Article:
Fog is Beautiful

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So, if you have been keeping up you know that Maine has fog.  This fog is very interesting, it is thick as pea soup one moment and clear as a bell the next.  Fog is created either by cooler water and warmer air or warmer water and cooler air, I am not sure which but the difference in temperatures creates the fog.  We are staying on in Harrington and I can attest that as you drive around the temperature fluctuates around 7-8 degrees from place to place, again not really sure why, deeper water vs shallow water??  I understand the inland vs on the bay differences since the water temps are around 70 and air has been 65-82 recently, but why would one coastal area be clear and the next foggy???

Anyway, fog is a thing up here…  To say the least, we have seen it so thick it moves inside the bus!!! With the windows open of course.   But I just realized that people actually come here for the FOG.  Who would have thunck.  They are even having a Fog Fest about an hour north of here this weekend in Campobello, New Brunswick!!!  Admittedly it can be beautiful, but it can really limit the views as well.  From here forward I will have a better appreciation of fog and its beauty!!!

These are just random shots around the following areas:  Mt Desert Island – Acadia National Park, Schoodic Point – Acadia NP, Sorrento (ME not Italy), Winter Harbor, Summer Harbor, Prospect Harbor, Jonesport, Machiasport, you get the picture.  Cute and scenic towns connected by sparsely populated state highways and a lot of wild blueberries, hard to tell when one town ends and the next begins.

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Fog example – These were taken at the (almost) same spot just before and after having a sandwich, the fog rolled in quick.

Always something new, loving it.  PEACE AND LOVE TO ALL!!!


Camden, ME Area

After Hailey and Michaels visit we still had the rest of the week to explore the area.  Camden is a beautiful, touristy, port town on the Penobscot Bay that holds a dear spot in our hearts since we were here almost 29 years ago on our honeymoon.  Our “camping” honeymoon was washed out on the first night when hurricane Hugo revisited our celebration with freezing rain.  After an early rise and quick departure from the WET campground on Hermit Island we arrived in Camden and stayed at the Lord Camden hotel, which is still there.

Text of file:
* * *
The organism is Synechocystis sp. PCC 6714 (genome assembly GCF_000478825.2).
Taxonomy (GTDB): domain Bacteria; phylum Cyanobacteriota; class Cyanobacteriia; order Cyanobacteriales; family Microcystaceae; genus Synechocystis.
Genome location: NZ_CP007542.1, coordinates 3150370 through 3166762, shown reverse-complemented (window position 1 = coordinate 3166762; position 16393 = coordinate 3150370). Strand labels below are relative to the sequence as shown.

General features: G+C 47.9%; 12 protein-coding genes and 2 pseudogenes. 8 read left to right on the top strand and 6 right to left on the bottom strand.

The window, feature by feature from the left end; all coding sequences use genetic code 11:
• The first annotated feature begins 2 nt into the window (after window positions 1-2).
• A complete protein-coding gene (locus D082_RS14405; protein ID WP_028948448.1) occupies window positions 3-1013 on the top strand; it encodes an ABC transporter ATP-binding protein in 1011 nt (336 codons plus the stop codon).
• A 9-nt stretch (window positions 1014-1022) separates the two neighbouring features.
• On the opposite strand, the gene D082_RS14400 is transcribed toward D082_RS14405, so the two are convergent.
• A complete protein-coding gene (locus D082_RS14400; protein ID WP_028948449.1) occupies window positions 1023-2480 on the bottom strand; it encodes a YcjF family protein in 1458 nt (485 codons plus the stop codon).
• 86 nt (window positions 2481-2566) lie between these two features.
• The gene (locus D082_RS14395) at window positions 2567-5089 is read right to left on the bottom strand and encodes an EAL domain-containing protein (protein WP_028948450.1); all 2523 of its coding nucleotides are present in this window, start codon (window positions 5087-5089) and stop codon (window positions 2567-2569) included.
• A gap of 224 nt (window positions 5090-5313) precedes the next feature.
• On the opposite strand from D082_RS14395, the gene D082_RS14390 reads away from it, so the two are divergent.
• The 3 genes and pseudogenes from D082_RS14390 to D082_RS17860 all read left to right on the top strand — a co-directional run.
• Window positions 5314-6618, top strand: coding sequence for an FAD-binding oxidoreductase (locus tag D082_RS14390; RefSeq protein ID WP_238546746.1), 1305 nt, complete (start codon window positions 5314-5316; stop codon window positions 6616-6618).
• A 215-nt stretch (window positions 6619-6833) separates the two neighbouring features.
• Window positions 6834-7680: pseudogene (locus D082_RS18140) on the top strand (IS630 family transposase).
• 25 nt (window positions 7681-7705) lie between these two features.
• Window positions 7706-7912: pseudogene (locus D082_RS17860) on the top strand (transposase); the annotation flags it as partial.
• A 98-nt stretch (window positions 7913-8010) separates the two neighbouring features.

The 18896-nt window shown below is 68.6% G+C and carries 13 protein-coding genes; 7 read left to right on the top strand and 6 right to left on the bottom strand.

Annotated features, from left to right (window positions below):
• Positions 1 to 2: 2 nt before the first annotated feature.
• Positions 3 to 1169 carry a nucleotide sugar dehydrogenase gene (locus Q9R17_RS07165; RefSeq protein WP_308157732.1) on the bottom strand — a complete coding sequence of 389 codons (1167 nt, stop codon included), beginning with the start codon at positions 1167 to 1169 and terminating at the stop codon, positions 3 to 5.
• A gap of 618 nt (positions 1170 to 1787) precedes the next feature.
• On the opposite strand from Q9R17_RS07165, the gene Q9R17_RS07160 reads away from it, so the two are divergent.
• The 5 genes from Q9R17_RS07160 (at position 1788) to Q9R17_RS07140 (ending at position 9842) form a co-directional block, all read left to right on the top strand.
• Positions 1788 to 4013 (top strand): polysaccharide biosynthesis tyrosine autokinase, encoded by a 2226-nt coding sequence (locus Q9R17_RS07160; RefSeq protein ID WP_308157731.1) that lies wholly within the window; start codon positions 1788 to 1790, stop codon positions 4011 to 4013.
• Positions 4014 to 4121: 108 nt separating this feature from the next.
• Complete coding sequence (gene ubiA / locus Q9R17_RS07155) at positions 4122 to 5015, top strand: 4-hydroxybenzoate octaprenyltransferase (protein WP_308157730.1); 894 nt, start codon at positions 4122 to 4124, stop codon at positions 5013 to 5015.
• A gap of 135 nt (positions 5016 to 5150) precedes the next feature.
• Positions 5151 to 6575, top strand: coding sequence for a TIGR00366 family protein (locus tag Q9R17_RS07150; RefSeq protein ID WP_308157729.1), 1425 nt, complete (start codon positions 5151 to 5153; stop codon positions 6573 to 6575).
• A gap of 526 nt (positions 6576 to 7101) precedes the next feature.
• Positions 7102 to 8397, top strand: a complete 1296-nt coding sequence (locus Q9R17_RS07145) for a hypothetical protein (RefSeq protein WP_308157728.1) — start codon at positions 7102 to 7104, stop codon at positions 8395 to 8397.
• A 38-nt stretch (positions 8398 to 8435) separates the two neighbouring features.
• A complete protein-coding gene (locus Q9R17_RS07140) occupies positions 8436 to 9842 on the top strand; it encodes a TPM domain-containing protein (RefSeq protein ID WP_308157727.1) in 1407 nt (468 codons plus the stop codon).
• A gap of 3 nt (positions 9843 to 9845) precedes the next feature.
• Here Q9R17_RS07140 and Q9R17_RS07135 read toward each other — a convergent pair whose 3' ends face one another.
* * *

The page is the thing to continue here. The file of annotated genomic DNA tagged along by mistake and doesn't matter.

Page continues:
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Like all of Maine, the tides are tremendous.  With the large tides most boats (commercial and pleasure) are moored in the harbors not at docks, this creates the need for tenders to be able to reach your boat in the middle of the harbor.  Every port town has a dock filled with tenders, thought these were cute.

Here again you can see more tenders and what low tide looks like.

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And a closer shot of the church and steeple that dominate the skyline.

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I have mentioned how beautiful the flowers have been in Maine and all of the northeast this summer, but have never seen squash in a hanging basket, this little garden along the Megunticook River which runs thru downtown Camden used squash and other seasonal vegetables.

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We stopped by to see the Curtis Island lighthouse from a small overlook between Camden and Rockport.  The light is only accessible by water since it is on an island, but there is an overlook.  It is located in a ritzy neighborhood and has no parking, guess only neighbors are suppose to enjoy the view, but we found a way.  Beautiful area and nice little park with view of this light.